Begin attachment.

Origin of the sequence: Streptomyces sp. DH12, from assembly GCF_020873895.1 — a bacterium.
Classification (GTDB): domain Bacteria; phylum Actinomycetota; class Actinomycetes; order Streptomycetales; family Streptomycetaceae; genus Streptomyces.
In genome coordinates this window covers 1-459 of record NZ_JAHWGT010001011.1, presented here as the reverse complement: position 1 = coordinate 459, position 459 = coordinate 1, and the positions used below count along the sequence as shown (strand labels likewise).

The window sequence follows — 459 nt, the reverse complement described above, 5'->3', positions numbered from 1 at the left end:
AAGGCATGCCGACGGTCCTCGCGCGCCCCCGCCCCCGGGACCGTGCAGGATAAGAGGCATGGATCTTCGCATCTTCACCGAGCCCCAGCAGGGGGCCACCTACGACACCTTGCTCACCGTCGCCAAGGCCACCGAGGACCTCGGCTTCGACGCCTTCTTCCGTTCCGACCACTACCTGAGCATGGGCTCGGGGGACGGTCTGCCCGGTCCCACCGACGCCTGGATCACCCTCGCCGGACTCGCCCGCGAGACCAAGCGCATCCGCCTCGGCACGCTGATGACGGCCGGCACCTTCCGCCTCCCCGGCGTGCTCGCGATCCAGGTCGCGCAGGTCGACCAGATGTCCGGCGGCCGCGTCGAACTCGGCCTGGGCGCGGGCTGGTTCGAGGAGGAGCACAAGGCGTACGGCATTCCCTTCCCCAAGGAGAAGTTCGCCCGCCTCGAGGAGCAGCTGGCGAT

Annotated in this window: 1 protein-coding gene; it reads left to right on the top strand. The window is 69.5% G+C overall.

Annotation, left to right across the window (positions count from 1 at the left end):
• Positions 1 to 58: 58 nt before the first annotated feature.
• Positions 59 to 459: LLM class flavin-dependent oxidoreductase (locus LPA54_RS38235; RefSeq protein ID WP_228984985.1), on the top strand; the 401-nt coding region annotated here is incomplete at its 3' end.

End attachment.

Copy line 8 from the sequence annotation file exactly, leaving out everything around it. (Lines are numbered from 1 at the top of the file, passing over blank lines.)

• Positions 1 to 58: 58 nt before the first annotated feature.